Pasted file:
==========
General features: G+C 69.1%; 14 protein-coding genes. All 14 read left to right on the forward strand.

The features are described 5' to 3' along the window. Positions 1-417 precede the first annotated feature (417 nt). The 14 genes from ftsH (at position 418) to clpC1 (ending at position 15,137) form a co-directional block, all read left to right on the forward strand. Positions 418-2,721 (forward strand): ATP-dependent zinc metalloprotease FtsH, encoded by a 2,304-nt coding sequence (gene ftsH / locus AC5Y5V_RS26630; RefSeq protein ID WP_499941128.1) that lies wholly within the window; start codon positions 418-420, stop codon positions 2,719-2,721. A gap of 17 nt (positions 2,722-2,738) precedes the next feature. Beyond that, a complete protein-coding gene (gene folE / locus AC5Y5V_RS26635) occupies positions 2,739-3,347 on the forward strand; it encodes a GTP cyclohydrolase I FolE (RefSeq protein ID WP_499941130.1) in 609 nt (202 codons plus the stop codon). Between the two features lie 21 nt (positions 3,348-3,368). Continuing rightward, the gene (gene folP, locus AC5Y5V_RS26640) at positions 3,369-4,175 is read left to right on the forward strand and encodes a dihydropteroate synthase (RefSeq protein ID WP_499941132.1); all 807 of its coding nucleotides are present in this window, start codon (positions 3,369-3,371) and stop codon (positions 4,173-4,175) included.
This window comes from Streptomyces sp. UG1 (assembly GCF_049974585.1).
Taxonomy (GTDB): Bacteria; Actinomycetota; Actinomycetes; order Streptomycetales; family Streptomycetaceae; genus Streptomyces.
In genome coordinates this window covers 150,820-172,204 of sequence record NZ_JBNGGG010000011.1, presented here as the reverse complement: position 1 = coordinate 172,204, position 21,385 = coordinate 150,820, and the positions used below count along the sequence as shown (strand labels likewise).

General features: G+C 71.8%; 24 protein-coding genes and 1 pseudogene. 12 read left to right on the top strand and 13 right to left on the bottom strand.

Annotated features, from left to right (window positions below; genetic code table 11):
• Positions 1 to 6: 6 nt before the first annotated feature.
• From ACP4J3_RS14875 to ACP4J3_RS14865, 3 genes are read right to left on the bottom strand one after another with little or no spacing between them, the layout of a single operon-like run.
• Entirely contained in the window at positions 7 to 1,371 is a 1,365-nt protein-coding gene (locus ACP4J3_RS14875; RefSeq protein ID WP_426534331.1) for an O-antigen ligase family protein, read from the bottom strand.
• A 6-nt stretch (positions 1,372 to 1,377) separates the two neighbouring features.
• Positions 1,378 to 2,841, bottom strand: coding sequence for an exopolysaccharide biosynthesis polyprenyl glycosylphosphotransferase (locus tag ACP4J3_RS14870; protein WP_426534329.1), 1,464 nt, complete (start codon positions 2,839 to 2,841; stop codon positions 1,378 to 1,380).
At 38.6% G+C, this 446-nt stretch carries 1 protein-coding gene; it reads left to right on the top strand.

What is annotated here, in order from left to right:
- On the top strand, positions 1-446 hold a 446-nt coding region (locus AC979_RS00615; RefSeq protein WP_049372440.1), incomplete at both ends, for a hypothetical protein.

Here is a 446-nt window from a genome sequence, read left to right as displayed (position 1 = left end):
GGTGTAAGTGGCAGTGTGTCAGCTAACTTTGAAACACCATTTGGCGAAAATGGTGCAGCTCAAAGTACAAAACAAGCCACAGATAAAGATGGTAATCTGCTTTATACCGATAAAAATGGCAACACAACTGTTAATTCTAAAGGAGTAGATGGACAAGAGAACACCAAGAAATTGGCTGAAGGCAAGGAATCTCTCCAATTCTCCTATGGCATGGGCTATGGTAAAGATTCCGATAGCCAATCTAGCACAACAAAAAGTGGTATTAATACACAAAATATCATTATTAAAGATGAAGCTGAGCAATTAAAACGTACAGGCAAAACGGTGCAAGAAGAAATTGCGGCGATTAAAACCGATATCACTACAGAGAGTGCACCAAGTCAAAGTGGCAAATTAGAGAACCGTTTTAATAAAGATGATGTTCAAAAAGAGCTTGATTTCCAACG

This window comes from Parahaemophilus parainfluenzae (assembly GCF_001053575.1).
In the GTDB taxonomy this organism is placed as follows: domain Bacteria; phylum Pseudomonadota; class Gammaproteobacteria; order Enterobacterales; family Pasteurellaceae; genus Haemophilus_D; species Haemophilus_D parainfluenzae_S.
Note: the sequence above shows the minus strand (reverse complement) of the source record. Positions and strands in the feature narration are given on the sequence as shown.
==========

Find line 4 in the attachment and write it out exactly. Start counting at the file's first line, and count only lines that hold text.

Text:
Taxonomy (GTDB): Bacteria; Actinomycetota; Actinomycetes; order Streptomycetales; family Streptomycetaceae; genus Streptomyces.